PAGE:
Each of us perceives from a perspective that is shaped by our physiology, culture, standpoint, social roles, cognitive abilities, and personal experiences. This means that what we perceive is always partial and subjective. In the streets of NYC, one will be hard pressed not to find a homeless person somewhere peeking from some cold doorstep. It is easy to ignore them and let this ‘they are lazy’ perceptions dictate our own behavior, which in most part would mean ignoring them as we walk by. Setting this perception aside, recognizing that all perceptions are partial and subjective, allowed me to share a cup of coffee while sitting on the sidewalk, offering not just a chance to meet a different face of humanity but also see the city from a different angle altogether.
A common occurrence in interpersonal communication is mind reading, which is assuming we understand what another person thinks, feels, or perceives. Taking the example from above, it is easy to assume what such a homeless person may think, feel or perceive, yet when we place our tendency to read such a mind (i.e. they feels worthless, dirty, poor, want to be ‘normal’, etc.), aside, we may be continuously surprised that this is not the case. Perception checking is an important communication skill because it helps people arrive at mutual understandings of each other and their relationship.
Interacting with the homeless population outside the official establishments is a unique opportunity to let someone know what you observe and have them clarify, what is most cases, are wrong assumptions. A rambling person on the street may not have psychological issues at all; it may be nothing but a self-serving mechanism to keep people at bay (away). Competent interpersonal communication also depends on distinguishing facts from inference. A fact is an objective statement based on observation. An inference involves an interpretation that goes beyond facts.
Is the fact that a person sleeps on a bench imply they are homeless? Is a person that rummages through garbage can hungry? No. The pure fact is, these actions mean nothing unless we assign meaning to them based on our own perception of what SHOULD be occurring. Only homeless people sleep on the bench and only hungry people rummage through garbage cans .. or is but what society taught us? Self-serving bias can distort perceptions; it also inclines us to notice what we do and to be less aware of what others do.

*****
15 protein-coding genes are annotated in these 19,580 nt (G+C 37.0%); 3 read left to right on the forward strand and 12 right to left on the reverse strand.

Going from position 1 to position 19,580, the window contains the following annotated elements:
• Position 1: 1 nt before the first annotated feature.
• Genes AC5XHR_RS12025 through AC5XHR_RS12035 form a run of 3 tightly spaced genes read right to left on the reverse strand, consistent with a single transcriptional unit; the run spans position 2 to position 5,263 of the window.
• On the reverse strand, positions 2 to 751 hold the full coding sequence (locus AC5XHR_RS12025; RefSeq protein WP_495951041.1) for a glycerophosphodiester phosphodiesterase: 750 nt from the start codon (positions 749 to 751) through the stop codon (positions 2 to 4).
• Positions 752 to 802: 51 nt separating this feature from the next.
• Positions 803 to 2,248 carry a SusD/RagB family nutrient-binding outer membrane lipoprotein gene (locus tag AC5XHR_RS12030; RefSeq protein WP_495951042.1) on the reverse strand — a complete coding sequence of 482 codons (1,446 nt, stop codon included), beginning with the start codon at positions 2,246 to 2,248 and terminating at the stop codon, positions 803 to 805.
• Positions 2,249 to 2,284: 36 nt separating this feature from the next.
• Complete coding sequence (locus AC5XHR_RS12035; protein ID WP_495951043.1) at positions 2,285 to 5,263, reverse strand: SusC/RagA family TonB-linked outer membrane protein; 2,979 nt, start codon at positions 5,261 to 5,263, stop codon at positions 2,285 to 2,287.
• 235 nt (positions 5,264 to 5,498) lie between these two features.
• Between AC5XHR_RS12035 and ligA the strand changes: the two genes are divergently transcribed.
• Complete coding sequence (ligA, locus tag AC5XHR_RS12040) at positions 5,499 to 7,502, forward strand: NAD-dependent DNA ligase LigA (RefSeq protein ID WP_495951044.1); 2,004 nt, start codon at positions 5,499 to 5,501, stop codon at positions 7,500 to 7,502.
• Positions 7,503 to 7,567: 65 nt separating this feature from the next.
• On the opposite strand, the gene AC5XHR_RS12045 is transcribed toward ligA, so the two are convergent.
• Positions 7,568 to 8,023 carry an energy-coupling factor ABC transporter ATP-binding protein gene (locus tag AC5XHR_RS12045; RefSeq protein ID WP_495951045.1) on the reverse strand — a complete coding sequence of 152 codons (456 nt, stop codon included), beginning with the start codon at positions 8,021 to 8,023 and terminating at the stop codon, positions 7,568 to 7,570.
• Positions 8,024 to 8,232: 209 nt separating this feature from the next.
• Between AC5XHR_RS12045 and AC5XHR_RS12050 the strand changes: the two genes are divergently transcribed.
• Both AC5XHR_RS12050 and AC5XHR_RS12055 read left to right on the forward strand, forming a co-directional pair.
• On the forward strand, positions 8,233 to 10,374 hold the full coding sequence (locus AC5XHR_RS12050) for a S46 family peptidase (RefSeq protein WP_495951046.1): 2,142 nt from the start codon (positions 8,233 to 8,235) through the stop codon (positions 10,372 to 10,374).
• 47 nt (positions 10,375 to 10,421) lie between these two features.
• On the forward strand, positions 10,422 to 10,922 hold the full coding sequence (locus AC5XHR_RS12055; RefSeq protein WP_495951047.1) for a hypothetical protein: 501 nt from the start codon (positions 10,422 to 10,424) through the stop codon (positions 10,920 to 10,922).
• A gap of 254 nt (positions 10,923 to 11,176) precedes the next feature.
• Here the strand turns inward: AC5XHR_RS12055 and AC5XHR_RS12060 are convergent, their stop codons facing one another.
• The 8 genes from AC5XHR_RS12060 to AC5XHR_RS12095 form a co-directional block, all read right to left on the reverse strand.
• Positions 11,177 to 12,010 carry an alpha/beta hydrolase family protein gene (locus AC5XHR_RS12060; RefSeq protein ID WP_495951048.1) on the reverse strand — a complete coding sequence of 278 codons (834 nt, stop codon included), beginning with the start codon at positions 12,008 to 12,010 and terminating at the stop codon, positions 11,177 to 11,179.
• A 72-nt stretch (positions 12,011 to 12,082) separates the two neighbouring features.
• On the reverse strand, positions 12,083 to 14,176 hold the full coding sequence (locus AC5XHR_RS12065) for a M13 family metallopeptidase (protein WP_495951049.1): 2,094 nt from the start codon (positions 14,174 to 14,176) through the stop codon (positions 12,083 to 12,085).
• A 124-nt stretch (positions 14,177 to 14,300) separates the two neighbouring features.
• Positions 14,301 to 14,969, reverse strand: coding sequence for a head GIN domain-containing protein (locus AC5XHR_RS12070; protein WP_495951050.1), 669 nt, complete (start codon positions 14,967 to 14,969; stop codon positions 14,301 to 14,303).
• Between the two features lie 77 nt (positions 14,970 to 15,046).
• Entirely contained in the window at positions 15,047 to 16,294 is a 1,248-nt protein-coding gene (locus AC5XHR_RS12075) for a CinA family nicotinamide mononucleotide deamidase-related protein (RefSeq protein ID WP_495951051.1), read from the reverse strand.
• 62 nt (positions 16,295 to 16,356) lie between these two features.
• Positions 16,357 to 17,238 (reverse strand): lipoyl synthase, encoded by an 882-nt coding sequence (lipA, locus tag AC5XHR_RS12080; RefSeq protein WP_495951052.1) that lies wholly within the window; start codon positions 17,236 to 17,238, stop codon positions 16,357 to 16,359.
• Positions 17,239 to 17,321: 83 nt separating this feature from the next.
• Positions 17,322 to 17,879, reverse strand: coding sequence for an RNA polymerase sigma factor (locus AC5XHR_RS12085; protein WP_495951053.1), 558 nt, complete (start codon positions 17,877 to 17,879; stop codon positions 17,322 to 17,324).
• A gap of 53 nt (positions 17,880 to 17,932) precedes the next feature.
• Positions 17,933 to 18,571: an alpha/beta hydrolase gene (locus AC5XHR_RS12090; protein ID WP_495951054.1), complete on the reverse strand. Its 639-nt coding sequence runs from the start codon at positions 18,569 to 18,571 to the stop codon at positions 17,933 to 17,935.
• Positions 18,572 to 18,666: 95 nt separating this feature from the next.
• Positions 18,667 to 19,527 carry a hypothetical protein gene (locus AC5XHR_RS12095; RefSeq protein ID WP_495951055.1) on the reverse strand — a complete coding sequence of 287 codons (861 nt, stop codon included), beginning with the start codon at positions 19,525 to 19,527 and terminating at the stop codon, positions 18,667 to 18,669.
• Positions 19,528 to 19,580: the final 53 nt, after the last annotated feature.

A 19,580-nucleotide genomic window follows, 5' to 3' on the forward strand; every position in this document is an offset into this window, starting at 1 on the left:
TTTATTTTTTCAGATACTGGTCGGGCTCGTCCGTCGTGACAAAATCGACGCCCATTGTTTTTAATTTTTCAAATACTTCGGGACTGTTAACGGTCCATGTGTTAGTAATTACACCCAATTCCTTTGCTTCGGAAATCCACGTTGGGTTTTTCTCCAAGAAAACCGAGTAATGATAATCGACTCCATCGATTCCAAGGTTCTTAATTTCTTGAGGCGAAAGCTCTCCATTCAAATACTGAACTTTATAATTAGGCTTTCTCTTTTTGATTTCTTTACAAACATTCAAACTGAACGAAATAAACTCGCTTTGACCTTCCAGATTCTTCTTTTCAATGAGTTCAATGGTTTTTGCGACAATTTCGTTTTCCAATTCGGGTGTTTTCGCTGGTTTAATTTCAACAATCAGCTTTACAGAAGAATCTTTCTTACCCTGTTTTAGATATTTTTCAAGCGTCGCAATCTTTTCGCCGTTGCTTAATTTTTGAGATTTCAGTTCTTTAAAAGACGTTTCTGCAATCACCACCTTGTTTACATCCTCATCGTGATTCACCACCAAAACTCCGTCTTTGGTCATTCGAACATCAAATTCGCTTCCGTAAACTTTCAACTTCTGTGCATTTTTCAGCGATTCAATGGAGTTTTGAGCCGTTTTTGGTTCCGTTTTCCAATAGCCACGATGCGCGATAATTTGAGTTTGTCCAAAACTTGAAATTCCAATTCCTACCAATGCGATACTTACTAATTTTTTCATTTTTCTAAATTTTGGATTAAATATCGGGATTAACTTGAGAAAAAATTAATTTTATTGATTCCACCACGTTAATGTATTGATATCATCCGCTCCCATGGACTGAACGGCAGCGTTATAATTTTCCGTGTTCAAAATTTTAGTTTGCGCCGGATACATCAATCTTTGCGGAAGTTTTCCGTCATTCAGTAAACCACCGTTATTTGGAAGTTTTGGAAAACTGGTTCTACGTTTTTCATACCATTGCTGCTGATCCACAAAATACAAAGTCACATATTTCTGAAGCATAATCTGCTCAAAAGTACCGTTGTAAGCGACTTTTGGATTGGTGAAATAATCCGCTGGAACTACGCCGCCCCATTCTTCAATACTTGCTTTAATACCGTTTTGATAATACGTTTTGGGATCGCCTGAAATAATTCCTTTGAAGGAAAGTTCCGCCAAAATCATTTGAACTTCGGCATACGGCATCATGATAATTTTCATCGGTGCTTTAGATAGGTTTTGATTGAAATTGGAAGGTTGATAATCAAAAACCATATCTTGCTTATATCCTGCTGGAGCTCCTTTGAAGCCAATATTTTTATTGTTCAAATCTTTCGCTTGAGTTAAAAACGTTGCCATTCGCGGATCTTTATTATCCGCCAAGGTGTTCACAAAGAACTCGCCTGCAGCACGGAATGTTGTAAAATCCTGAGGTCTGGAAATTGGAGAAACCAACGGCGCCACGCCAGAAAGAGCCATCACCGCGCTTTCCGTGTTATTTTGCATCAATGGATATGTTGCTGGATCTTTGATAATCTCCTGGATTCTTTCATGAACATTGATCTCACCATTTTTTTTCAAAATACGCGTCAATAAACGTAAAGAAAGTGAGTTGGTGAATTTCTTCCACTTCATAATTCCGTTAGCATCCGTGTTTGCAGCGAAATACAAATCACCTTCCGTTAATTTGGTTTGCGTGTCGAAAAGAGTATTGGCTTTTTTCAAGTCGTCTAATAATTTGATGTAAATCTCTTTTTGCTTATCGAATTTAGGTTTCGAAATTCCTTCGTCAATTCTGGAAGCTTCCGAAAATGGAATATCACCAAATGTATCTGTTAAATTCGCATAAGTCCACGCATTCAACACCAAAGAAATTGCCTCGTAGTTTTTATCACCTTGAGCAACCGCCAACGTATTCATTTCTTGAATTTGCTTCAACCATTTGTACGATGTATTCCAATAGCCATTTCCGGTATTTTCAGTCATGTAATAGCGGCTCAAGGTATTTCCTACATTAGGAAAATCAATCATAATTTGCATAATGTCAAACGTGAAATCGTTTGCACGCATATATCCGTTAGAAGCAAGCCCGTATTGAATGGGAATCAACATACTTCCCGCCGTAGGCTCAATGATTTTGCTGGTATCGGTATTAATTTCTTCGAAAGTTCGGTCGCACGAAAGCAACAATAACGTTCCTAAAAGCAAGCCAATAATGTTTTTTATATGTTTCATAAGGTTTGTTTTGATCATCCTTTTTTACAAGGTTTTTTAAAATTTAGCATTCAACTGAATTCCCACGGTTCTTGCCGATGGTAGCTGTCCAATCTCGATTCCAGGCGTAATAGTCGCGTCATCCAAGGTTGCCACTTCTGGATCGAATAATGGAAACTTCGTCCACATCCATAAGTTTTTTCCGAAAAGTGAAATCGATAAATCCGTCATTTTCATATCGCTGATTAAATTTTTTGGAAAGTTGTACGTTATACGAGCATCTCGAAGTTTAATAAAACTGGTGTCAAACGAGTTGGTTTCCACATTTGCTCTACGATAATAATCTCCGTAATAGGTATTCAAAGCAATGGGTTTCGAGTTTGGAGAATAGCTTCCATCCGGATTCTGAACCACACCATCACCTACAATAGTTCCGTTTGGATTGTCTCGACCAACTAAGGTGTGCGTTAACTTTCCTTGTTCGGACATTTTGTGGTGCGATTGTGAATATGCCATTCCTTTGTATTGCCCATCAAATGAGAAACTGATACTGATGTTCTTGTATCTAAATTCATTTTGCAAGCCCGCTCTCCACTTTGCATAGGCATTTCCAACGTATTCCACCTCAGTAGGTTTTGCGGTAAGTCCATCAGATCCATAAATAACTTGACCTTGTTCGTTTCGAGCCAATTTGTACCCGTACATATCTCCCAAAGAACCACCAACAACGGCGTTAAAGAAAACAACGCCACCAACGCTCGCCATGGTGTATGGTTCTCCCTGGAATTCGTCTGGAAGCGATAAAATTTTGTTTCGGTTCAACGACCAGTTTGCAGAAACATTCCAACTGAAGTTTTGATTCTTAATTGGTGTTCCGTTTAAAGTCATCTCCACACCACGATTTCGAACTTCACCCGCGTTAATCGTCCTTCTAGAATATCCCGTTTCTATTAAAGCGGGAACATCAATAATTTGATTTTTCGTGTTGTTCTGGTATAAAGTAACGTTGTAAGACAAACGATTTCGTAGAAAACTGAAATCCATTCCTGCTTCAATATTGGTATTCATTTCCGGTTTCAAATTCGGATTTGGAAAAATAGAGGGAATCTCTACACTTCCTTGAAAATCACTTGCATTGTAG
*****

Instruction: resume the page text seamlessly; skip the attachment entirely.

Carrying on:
I am of course the only one that is perfect and knows everything. If I elect to place my self-serving bias aside, I actually recognize that I am not the end all to be all. There are people out there who are better at anything I may do, from writing to communicating in person, from cooking to dealing with a client’s psychological issues .. and the list goes on. A fundamental attribution error occurs when we overestimate the internal causes and underestimate external causes for undesirable behavior from others and when we underestimate the internal causes and overestimate the external causes for our own failing or bad behaviors (that was a mouth full)
This is highly evident on the highway. I despise ill-mannered drivers and in the past, I have assumed they are but on the road to harass us law-abiding persons, eventually becoming one of them, with the ‘if they can, I can’. Of course, along the way, I took the time and evaluated my thought process and realized, it could be an emergency they are trying to get to .. or who knows .. some other propelling reason why they would not show they manners and changed my own moronic behavior.
Once we label our perceptions, we may respond to our own labels rather than to actual phenomena. I label my husband based on my perception; I perceive him to be sexy, handsome, smart, grounded in reality and a host of so many other positive things. Reality may have actually nothing to do with this since I am certain there are sexier, more handsome, smarter men out there. In turn though, our interaction is that of utter delight and we have never had negativity in our marriage as a result.
In summary, one of the significant things we have to keep in mind when we interact with others is that we have to watch our labeling process while at the same time continuing to be proud of the way we communicate.